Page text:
The Great Ocean Road is a 273 km stretch of road along the south-eastern coast of Australia between the Victorian cities of Torquay and Warrnambool. The road was constructed as a Memorial to those killed in the First World War. It is one of Australia's great scenic coastline drives.
The idea for the road was suggested as far back as 1864. Surveying began in 1918 and construction took place between 1919 and 1932.
Parts of the Great Ocean Road run around steep coastal mountains. These were the trickiest and the final sections to be built.
In 1922 the section from Eastern View to Lorne was completed.
In 1932 the section from Lorne to Apollo Bay was finished, thus completing the entire road.
Between Anglesea and Apollo Bay is a particularly scenic stretch of road which passes through many towns where mountains meet the sea. The main beach in Lorne offers great views of Louttit Bay nestled in a natural amphitheatre of hills, and Teddy's Lookout is not far from the main street.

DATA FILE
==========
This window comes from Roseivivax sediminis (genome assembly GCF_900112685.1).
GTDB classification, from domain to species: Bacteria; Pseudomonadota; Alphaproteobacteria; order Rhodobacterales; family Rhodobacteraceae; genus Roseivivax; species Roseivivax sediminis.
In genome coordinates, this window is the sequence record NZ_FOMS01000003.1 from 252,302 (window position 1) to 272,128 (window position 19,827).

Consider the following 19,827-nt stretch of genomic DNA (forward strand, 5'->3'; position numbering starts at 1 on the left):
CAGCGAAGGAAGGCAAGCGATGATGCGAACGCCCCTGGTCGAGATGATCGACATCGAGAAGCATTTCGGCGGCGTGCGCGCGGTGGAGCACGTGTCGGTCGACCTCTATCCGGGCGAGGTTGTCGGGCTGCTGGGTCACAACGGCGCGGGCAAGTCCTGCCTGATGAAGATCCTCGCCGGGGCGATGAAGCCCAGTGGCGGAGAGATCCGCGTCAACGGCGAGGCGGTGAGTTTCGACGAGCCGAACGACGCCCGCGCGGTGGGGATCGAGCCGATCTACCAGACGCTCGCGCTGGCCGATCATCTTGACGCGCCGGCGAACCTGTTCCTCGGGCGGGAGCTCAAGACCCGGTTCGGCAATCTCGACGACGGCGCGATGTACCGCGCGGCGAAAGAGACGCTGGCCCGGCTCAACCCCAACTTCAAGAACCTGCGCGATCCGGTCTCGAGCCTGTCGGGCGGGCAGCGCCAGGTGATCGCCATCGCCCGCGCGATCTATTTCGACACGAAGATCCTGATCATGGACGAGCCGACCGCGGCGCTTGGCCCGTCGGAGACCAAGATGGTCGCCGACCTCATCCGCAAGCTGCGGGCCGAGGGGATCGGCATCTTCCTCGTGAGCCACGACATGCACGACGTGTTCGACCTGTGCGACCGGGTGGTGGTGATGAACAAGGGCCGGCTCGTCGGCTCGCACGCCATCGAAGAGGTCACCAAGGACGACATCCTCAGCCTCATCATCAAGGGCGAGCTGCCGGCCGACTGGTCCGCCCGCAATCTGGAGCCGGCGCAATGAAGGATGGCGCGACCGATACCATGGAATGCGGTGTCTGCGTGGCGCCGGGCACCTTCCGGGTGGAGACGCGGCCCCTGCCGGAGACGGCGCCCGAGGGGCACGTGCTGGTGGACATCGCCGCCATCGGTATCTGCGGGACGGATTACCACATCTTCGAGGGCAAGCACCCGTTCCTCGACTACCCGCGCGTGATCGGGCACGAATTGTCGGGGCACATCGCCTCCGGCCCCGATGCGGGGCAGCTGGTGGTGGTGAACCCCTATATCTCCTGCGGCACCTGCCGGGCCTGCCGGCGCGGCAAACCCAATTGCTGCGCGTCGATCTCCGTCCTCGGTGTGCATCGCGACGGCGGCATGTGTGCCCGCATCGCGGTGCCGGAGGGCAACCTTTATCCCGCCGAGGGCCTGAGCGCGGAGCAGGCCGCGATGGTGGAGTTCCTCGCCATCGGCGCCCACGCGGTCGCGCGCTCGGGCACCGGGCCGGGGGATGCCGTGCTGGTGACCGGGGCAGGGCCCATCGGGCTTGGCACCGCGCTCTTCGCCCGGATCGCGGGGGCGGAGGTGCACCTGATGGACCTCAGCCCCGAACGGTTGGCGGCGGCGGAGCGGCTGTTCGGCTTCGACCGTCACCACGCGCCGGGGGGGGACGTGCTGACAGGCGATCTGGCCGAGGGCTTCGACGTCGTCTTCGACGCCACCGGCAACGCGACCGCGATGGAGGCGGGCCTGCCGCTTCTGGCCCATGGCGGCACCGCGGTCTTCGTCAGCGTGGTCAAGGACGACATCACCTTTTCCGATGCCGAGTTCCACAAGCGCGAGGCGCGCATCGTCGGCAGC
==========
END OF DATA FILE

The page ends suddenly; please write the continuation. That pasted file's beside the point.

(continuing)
The section near Port Campbell provides access by foot or helicopter to some of the most scenic coastline in the world, because of its striking and dramatic natural limestone and sandstone rock formations. These formations have been created by erosion from waves and rain and include Loch Ard Gorge, the Grotto, London Bridge (renamed to London Arch after the 'bridge' partly collapsed), and most famously the Twelve Apostles.
Between Apollo Bay and Gellibrand Lower, the road passes through the Great Otway National Park, which includes some of the last surviving temperate rainforests in the south of Australia. A walk at Mait's Rest offers spectacular views of tree-ferns and Myrtle Beeches.
After Lavers Hill is Melba Gully State Park which includes a 40-minute walk through tree ferns, Myrtle Beeches, Australian Blackwoods, passing a giant Otway Messmate and beautiful river cascades. If you return at night with a spotlight you will see thousands of Arachnocampa glowworms.